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Open Access Highly Accessed Research

LRRK2 kinase inhibition prevents pathological microglial phagocytosis in response to HIV-1 Tat protein

Daniel F Marker*, Jenna M Puccini*, Taryn E Mockus, Justin Barbieri, Shao-Ming Lu and Harris A Gelbard

Author Affiliations

Center for Neural Development and Disease, Department of Neurology, Child Neurology Division, University of Rochester, Rochester, NY, USA

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Journal of Neuroinflammation 2012, 9:261  doi:10.1186/1742-2094-9-261

Published: 29 November 2012

Abstract

Background

Human Immunodeficiency Virus-1 (HIV-1) associated neurocognitive disorders (HANDs) are accompanied by significant morbidity, which persists despite the use of combined antiretroviral therapy (cART). While activated microglia play a role in pathogenesis, changes in their immune effector functions, including phagocytosis and proinflammatory signaling pathways, are not well understood. We have identified leucine-rich repeat kinase 2 (LRRK2) as a novel regulator of microglial phagocytosis and activation in an in vitro model of HANDs, and hypothesize that LRRK2 kinase inhibition will attenuate microglial activation during HANDs.

Methods

We treated BV-2 immortalized mouse microglia cells with the HIV-1 trans activator of transcription (Tat) protein in the absence or presence of LRRK2 kinase inhibitor (LRRK2i). We used Western blot, qRT-PCR, immunocytochemistry and latex bead engulfment assays to analyze LRRK2 protein levels, proinflammatory cytokine and phagocytosis receptor expression, LRRK2 cellular distribution and phagocytosis, respectively. Finally, we utilized ex vivo microfluidic chambers containing primary hippocampal neurons and BV-2 microglia cells to investigate microglial phagocytosis of neuronal axons.

Results

We found that Tat-treatment of BV-2 cells induced kinase activity associated phosphorylation of serine 935 on LRRK2 and caused the formation of cytoplasmic LRRK2 inclusions. LRRK2i decreased Tat-induced phosphorylation of serine 935 on LRRK2 and inhibited the formation of Tat-induced cytoplasmic LRRK2 inclusions. LRRK2i also decreased Tat-induced process extension in BV-2 cells. Furthermore, LRRK2i attenuated Tat-induced cytokine expression and latex bead engulfment. We examined relevant cellular targets in microfluidic chambers and found that Tat-treated BV-2 microglia cells cleared axonal arbor and engulfed neuronal elements, whereas saline treated controls did not. LRRK2i was found to protect axons in the presence of Tat-activated microglia, as well as AnnexinV, a phosphatidylserine-binding protein. In addition, LRRK2i decreased brain-specific angiogenesis inhibitor 1 (BAI1) receptor expression on BV-2 cells after Tat-treatment, a key receptor in phosphatidylserine-mediated phagocytosis.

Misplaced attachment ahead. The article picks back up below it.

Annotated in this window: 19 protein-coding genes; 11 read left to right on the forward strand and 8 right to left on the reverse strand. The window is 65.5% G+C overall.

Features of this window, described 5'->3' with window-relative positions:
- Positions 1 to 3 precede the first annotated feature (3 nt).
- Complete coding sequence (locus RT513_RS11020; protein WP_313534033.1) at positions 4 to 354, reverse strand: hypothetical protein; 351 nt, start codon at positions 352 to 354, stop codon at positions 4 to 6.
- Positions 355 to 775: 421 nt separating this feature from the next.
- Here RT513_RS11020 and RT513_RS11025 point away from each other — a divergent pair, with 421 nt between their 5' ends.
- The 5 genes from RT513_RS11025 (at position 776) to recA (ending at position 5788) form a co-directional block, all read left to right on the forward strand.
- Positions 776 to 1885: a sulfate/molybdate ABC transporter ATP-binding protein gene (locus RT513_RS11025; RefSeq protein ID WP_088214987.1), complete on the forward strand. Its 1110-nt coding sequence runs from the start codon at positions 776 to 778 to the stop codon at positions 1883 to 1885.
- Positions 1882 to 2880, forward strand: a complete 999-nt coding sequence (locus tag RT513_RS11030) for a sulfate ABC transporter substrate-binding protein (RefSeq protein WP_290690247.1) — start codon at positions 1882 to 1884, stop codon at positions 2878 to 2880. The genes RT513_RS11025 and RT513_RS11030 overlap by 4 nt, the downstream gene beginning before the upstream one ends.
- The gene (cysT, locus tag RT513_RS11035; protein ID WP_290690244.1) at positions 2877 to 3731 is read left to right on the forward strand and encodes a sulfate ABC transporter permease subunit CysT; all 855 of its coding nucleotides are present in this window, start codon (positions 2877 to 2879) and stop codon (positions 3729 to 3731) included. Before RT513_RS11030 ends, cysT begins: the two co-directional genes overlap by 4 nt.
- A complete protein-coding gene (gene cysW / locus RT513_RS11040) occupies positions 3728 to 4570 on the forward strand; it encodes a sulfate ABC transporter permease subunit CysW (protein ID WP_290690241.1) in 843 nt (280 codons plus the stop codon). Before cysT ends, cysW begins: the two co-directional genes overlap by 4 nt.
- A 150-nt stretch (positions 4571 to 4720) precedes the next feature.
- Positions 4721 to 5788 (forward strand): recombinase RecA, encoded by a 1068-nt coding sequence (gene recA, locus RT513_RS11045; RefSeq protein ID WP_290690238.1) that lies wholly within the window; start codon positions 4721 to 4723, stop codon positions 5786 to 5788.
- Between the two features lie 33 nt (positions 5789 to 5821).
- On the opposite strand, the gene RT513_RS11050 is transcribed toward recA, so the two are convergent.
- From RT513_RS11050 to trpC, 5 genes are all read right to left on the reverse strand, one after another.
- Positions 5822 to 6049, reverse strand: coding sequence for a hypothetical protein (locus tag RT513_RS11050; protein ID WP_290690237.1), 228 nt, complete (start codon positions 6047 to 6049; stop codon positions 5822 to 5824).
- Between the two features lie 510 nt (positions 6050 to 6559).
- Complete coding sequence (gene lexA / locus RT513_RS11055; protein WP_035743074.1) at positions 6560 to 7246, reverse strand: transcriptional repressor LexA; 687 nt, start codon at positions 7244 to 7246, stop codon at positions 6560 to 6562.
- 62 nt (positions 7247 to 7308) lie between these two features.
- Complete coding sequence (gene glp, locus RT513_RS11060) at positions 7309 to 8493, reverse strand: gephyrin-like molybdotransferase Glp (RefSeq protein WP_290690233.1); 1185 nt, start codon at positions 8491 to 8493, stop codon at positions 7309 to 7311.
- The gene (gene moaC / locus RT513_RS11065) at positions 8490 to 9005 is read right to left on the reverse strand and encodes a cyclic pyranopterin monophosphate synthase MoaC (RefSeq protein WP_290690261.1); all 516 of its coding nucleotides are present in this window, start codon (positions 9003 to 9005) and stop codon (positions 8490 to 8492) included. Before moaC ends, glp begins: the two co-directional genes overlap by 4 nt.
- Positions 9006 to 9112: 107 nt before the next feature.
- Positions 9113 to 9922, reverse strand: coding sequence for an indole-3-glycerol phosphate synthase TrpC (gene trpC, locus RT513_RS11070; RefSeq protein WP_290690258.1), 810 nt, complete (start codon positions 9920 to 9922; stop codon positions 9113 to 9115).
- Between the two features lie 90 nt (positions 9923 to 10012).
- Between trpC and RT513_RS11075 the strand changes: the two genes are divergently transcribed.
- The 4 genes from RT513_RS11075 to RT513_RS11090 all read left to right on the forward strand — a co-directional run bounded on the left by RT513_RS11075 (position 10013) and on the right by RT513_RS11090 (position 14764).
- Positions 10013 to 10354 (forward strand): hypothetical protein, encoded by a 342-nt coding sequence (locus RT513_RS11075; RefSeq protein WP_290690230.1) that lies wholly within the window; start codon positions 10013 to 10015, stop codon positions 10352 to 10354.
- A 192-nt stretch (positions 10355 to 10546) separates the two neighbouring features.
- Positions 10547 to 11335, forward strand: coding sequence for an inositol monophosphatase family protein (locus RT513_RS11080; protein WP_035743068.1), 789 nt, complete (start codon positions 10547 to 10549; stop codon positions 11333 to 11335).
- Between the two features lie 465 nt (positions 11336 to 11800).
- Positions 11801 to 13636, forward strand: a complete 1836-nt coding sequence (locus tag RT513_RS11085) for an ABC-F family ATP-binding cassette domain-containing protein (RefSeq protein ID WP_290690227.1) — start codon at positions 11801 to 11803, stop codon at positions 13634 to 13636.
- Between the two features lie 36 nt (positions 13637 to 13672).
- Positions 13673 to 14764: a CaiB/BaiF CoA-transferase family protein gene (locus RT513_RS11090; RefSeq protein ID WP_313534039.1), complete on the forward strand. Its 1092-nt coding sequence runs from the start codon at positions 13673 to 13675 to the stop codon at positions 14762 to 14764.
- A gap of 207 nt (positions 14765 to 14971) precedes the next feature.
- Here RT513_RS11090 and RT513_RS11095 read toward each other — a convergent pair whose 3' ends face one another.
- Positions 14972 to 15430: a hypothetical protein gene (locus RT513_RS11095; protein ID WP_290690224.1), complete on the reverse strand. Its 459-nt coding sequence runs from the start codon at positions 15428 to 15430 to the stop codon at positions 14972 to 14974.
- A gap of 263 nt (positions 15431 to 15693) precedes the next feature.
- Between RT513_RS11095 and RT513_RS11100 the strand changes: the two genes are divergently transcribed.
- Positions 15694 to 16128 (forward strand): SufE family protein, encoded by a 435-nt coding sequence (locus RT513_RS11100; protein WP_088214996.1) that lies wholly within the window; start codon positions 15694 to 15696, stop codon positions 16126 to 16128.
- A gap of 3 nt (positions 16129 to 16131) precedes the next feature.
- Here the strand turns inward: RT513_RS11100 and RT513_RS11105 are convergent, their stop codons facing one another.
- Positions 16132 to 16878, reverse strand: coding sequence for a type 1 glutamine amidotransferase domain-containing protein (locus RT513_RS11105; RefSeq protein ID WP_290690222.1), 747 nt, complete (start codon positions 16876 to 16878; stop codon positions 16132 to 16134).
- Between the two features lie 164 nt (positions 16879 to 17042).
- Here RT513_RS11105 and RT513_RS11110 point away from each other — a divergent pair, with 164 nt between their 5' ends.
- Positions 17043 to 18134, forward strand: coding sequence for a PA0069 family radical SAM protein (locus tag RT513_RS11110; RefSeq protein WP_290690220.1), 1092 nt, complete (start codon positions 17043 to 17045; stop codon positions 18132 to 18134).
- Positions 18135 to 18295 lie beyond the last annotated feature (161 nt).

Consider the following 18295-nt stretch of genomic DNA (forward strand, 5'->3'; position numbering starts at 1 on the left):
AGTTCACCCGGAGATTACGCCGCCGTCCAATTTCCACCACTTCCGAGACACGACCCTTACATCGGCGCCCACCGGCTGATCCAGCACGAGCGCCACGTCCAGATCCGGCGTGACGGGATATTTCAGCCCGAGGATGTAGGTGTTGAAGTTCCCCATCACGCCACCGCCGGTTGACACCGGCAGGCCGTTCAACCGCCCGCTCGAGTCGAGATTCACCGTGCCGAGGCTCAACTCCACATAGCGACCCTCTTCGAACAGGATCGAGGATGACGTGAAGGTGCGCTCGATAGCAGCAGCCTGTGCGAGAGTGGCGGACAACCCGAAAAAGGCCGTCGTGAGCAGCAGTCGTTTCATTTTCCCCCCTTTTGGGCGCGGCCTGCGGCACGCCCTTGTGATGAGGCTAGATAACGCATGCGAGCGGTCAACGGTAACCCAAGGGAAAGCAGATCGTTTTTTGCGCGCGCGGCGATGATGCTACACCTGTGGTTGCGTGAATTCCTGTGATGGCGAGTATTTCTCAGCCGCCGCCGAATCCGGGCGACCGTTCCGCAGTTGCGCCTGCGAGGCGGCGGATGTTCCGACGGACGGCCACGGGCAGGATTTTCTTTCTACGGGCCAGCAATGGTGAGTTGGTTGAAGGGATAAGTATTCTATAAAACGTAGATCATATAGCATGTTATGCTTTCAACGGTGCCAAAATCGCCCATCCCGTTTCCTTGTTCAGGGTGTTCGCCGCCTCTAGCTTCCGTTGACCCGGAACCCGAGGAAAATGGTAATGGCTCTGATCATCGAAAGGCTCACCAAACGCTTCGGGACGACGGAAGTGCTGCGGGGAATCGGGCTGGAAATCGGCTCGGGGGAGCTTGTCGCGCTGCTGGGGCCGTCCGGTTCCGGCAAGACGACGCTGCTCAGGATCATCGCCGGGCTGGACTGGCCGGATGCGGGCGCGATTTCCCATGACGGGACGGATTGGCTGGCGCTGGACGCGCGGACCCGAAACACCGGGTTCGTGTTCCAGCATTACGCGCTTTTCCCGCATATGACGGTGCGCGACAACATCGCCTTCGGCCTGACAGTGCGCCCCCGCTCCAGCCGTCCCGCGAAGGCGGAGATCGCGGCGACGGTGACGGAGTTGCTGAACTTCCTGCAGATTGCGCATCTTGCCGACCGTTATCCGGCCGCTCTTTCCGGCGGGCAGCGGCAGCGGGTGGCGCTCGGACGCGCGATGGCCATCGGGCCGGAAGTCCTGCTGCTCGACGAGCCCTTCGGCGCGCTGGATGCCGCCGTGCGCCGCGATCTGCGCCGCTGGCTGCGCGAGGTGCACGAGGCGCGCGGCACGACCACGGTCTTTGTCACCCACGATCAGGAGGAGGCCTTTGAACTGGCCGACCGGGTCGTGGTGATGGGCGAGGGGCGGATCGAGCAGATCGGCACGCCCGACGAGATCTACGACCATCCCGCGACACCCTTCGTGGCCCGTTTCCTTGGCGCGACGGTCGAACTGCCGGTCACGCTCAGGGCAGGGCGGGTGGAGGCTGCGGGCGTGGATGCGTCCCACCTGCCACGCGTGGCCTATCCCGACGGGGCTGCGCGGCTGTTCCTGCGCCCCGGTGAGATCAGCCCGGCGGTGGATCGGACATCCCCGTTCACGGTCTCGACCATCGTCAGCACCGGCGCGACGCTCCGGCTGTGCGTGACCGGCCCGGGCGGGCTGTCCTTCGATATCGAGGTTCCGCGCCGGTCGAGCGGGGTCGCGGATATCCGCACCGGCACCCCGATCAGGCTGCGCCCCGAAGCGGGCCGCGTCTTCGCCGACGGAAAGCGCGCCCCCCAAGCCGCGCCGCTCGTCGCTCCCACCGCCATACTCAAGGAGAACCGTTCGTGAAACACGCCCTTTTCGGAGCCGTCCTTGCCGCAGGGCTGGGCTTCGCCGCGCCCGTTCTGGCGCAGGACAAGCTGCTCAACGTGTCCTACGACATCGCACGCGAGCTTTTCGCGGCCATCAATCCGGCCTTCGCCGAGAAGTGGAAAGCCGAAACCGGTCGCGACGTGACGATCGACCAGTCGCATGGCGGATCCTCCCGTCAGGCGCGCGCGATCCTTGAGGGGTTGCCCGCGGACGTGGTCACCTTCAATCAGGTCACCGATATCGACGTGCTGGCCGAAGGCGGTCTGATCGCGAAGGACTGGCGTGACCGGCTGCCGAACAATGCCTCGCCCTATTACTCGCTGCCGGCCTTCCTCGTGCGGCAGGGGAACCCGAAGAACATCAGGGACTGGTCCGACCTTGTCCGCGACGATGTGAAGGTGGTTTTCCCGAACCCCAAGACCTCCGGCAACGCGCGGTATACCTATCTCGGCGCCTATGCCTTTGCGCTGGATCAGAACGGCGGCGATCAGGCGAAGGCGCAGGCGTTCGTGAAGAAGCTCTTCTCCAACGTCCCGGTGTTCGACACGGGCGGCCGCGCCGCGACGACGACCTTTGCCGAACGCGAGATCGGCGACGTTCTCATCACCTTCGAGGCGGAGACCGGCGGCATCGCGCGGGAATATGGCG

Conclusion

Taken together, these results implicate LRRK2 as a key player in microglial inflammation and, in particular, in the phagocytosis of neuronal elements. These studies show that LRRK2 kinase inhibition may prove an effective therapeutic strategy for HANDs, as well as other neuroinflammatory conditions.

Keywords:
Phagocytosis; Microglia; HIV-1; Tat; Leucine-rich repeat kinase 2 (LRRK2); AnnexinV; Parkinson’s disease; Brain-specific angiogenesis inhibitor 1 (BAI1)